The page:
The release of President George W. Bush's national security strategy raised questions (and eyebrows). Immediate questions arose as to the legality of his new preemptive doctrine. Did the policy pass the scrutiny of international law and were there precedents that might lend legitimacy to it? But a more compelling question is whether a preemptive strategy is viable—can it be executed? And to answer that, we must assess whether the United States has the requisite power, political will, and popular support to undertake such a strategy.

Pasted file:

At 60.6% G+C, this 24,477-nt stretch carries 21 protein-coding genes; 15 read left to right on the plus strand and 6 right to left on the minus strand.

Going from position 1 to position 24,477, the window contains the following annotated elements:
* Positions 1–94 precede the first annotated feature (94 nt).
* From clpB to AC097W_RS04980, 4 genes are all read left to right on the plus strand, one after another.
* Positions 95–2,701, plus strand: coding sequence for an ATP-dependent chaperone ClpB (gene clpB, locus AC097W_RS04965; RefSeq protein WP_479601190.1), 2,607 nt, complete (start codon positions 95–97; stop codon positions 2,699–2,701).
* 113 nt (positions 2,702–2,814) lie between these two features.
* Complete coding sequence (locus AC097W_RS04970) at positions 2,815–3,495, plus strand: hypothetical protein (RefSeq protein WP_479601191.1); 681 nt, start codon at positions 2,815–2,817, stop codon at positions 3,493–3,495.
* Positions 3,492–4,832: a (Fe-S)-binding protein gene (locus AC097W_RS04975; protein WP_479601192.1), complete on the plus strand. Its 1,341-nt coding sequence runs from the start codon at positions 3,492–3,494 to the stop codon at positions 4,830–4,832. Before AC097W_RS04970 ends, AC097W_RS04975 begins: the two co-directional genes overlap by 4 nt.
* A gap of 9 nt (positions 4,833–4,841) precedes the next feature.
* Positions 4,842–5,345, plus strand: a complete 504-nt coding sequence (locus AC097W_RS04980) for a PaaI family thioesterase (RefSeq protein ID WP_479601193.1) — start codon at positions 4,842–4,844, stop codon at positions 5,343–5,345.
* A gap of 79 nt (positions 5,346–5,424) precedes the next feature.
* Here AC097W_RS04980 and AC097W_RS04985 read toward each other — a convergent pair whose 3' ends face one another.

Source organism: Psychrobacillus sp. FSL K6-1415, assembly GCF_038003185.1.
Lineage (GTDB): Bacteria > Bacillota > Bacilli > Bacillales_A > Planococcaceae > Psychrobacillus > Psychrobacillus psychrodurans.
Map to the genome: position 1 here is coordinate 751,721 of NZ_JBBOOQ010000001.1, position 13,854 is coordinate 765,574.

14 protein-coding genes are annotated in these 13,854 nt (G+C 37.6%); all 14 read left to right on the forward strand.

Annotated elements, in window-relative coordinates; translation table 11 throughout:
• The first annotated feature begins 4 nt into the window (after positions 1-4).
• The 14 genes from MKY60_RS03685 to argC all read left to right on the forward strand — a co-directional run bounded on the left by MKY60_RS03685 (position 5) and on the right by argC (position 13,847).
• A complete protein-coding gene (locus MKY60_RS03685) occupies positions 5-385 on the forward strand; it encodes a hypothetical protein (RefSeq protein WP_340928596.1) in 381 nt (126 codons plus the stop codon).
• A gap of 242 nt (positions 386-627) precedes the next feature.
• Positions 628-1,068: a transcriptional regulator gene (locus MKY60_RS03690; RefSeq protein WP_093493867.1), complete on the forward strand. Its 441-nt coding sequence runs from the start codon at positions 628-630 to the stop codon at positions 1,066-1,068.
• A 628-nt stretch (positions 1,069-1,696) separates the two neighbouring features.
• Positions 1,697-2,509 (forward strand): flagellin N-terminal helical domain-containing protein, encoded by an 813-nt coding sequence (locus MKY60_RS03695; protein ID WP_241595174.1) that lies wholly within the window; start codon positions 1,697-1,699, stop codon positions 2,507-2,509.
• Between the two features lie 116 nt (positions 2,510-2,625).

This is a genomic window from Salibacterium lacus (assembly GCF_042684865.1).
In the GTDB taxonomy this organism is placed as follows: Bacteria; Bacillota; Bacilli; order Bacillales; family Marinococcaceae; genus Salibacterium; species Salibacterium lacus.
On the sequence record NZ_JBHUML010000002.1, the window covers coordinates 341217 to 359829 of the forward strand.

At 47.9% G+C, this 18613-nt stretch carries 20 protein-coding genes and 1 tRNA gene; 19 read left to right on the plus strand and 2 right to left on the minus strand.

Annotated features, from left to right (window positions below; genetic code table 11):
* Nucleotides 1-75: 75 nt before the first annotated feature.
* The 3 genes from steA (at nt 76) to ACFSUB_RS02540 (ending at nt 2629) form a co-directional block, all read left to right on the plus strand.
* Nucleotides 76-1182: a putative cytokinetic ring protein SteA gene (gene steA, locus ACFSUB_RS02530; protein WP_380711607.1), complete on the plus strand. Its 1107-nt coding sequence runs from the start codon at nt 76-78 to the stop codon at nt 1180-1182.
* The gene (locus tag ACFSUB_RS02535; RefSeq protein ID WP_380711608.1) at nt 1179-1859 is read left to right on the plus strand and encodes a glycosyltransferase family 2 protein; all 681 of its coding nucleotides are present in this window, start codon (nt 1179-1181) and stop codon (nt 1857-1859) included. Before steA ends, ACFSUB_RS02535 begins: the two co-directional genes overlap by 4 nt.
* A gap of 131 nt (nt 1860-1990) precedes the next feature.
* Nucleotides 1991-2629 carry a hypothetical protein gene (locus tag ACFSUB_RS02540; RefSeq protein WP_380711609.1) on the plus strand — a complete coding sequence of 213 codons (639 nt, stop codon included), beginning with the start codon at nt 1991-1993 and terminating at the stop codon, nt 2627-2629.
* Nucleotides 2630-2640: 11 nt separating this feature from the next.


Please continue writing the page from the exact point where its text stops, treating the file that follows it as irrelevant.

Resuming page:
Militarily, a preemptive strategy is practicable. Given the capabilities of its 10 Army divisions, 12 carrier battle groups, 12 Air Force fighter wings, and 3 Marine expeditionary forces, the United States has unparalleled military might. Together with integrated joint doctrine, digital and satellite communications, and cutting-edge operational concepts, this impressive mix leads to the conclusion that U.S. forces can support the President's strategy with relative ease.